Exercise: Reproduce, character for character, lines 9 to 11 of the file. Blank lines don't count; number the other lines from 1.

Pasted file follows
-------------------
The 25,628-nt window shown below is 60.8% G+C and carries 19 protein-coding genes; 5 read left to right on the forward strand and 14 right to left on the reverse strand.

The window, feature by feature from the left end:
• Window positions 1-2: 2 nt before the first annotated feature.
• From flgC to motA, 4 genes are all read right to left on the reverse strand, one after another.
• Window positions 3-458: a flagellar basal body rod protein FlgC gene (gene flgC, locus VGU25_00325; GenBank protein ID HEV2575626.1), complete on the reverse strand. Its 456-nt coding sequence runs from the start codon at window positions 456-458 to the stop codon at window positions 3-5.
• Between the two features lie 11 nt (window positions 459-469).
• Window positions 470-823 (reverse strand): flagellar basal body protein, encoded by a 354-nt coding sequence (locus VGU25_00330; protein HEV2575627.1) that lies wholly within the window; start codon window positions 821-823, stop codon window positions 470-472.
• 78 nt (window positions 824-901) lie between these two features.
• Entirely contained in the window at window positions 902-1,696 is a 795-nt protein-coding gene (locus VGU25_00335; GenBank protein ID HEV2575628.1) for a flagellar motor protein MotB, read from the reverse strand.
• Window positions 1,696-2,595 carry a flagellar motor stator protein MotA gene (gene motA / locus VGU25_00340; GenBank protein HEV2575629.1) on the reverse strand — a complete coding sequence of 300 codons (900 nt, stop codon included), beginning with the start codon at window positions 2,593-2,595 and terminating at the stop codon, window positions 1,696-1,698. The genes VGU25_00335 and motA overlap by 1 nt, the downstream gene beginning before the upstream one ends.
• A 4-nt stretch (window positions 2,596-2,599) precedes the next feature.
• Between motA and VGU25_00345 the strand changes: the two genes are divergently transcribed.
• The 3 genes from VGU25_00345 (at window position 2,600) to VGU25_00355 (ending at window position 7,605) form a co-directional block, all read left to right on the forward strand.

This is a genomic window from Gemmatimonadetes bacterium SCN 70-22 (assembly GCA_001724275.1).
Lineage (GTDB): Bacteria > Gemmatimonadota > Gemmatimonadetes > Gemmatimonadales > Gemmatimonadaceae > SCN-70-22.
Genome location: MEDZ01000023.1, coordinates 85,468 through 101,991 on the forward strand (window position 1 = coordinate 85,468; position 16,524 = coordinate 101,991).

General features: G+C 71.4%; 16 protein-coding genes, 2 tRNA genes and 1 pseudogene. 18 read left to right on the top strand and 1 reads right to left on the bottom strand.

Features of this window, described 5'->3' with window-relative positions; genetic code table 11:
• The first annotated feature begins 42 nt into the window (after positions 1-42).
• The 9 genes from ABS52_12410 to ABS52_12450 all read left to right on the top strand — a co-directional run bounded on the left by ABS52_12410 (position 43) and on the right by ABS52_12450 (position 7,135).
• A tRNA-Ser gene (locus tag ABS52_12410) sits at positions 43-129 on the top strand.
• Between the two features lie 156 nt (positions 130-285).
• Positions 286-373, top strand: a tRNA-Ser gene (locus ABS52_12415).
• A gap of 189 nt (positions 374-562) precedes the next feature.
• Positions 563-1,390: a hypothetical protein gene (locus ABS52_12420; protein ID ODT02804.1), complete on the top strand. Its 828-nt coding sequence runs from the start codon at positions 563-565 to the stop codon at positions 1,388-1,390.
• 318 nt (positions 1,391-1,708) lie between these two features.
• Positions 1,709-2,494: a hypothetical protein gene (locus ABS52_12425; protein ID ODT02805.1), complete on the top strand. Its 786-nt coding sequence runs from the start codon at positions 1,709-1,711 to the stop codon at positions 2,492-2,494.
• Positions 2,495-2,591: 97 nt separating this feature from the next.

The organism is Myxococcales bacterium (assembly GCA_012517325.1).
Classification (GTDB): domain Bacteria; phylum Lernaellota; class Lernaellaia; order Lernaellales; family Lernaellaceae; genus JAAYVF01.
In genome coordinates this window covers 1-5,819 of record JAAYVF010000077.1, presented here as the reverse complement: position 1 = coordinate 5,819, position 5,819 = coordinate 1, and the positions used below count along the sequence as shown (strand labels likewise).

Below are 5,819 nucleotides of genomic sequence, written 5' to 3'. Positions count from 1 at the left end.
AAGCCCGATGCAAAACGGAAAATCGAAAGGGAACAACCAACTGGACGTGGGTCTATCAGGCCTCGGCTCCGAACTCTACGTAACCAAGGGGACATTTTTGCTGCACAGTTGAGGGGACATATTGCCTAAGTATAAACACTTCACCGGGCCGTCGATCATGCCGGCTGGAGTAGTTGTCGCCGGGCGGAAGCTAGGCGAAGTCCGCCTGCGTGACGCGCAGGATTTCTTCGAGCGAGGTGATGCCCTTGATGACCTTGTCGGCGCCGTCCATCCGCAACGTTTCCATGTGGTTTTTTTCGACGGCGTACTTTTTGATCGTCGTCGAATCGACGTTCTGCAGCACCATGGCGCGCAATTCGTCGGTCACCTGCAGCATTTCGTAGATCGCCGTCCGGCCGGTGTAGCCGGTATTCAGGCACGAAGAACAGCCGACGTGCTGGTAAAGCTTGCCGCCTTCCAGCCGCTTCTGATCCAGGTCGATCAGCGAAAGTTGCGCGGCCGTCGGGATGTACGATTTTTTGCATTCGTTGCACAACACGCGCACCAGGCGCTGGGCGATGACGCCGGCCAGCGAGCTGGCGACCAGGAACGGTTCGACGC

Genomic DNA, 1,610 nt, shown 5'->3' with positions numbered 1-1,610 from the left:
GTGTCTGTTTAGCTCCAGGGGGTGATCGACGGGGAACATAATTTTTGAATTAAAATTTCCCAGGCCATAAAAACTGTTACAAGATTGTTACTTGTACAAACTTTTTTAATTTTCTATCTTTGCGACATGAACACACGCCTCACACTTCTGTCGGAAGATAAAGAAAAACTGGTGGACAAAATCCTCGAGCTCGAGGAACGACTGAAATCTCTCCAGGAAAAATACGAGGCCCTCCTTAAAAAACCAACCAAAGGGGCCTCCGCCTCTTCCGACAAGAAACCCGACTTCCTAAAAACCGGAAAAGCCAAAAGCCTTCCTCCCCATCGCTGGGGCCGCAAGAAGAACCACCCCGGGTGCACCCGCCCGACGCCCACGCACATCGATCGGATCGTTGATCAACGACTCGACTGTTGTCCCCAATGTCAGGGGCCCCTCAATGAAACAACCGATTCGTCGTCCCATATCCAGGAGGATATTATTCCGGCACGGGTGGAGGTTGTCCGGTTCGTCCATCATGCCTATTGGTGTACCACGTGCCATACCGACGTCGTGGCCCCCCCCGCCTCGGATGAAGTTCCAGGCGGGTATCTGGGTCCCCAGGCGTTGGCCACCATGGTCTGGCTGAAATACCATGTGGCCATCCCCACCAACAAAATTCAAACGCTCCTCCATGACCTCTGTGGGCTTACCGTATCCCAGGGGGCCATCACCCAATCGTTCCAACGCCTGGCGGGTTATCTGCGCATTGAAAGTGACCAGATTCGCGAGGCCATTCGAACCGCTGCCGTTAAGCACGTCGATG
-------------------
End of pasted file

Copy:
• Entirely contained in the window at window positions 902-1,696 is a 795-nt protein-coding gene (locus VGU25_00335; GenBank protein ID HEV2575628.1) for a flagellar motor protein MotB, read from the reverse strand.
• Window positions 1,696-2,595 carry a flagellar motor stator protein MotA gene (gene motA / locus VGU25_00340; GenBank protein HEV2575629.1) on the reverse strand — a complete coding sequence of 300 codons (900 nt, stop codon included), beginning with the start codon at window positions 2,593-2,595 and terminating at the stop codon, window positions 1,696-1,698. The genes VGU25_00335 and motA overlap by 1 nt, the downstream gene beginning before the upstream one ends.
• A 4-nt stretch (window positions 2,596-2,599) precedes the next feature.